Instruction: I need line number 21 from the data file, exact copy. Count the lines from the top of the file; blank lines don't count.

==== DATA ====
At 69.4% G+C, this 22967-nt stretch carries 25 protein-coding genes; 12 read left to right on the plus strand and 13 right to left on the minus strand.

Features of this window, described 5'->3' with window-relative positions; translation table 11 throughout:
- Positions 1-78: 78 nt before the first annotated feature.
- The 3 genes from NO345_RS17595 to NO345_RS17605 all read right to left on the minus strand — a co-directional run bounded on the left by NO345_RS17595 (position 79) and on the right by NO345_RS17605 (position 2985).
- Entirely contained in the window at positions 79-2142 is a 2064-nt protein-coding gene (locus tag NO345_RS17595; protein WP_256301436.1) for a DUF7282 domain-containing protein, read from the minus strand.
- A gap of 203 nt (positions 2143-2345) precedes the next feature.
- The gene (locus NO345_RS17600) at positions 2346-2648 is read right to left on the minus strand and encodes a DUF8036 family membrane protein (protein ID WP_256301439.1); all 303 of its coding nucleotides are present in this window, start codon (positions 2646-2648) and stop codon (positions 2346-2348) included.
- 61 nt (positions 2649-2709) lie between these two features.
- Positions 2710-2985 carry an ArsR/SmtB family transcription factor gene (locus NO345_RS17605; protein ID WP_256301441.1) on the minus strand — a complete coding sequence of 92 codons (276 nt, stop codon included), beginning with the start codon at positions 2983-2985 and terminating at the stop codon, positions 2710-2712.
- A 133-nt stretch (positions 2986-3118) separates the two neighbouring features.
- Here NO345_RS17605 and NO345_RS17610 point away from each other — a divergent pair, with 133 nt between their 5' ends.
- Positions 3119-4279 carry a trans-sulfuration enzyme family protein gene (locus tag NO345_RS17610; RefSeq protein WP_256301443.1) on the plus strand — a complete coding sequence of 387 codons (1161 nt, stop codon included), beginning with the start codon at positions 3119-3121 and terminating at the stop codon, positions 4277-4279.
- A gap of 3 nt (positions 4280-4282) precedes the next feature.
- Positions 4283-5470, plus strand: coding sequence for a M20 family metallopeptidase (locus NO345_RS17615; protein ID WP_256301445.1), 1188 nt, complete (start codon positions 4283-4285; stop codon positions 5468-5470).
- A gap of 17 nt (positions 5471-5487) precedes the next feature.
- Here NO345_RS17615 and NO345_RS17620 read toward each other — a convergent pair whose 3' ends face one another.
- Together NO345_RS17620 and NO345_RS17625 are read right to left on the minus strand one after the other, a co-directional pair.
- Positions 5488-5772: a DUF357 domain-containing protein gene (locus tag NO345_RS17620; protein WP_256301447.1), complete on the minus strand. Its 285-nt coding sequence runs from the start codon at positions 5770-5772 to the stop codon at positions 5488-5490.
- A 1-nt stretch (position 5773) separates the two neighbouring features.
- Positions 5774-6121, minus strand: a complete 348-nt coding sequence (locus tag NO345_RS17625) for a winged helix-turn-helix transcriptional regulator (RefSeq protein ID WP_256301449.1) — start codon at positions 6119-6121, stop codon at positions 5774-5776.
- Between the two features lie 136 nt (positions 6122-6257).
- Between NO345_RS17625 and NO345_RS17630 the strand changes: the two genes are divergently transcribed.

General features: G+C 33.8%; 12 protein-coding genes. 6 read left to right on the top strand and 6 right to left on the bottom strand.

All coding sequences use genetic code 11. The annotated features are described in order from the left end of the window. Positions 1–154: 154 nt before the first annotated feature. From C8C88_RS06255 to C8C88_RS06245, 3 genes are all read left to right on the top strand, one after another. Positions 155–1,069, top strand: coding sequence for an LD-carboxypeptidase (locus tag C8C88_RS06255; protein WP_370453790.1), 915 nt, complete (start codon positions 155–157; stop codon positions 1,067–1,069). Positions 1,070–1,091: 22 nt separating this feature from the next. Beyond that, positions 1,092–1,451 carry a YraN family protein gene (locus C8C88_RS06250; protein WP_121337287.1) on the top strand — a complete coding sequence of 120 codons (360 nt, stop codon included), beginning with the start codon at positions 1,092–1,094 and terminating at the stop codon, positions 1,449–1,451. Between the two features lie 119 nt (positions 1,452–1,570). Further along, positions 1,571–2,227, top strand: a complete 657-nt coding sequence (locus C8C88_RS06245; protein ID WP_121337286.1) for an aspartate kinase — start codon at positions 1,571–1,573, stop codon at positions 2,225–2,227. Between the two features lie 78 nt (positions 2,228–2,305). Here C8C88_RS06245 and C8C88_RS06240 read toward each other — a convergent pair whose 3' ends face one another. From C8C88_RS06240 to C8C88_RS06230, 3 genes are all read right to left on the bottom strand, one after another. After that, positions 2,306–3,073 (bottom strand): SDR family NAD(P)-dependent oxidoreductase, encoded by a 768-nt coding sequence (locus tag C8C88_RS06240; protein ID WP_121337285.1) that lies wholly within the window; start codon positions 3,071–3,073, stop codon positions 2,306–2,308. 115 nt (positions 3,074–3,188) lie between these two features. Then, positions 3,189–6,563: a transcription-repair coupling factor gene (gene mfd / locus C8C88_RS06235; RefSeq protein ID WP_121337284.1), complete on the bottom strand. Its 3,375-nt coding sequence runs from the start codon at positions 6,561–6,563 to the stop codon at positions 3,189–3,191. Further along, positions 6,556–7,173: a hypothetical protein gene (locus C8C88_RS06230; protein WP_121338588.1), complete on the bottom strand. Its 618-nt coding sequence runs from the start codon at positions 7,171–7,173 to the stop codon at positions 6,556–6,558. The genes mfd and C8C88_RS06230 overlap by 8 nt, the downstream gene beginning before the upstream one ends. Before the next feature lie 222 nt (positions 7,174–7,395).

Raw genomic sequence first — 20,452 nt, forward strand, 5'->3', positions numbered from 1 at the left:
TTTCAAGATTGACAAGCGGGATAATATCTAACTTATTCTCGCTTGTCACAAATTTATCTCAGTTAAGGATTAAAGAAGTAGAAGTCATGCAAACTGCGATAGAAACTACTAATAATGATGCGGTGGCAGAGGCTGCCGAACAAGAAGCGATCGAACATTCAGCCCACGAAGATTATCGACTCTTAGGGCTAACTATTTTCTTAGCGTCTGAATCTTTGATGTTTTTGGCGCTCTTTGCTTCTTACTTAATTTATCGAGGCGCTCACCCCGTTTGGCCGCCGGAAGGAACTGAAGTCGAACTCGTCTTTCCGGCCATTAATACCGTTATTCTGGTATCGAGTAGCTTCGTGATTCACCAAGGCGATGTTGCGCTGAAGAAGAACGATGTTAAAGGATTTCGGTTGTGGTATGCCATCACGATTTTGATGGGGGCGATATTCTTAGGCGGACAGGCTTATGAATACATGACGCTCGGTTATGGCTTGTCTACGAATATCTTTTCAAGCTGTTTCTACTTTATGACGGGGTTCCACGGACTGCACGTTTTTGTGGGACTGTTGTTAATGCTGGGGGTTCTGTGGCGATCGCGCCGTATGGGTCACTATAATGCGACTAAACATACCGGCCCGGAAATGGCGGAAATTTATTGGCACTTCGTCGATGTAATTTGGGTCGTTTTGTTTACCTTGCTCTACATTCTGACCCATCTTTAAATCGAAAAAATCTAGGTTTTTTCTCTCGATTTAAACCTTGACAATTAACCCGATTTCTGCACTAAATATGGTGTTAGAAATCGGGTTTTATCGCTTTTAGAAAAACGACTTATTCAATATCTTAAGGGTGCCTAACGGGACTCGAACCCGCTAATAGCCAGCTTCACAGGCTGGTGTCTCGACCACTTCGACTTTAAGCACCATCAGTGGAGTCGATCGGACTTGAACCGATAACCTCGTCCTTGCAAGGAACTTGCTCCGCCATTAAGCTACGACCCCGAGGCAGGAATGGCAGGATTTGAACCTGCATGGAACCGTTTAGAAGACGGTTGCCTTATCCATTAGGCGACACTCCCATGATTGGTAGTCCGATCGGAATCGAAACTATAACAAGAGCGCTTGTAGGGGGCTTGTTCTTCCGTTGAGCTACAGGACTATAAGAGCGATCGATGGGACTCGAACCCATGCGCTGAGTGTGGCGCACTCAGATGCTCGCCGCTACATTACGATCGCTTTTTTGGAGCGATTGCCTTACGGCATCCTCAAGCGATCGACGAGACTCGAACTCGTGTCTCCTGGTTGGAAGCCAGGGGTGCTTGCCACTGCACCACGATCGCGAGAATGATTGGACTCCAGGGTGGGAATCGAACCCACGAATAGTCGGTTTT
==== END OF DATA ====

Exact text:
- Between the two features lie 136 nt (positions 6122-6257).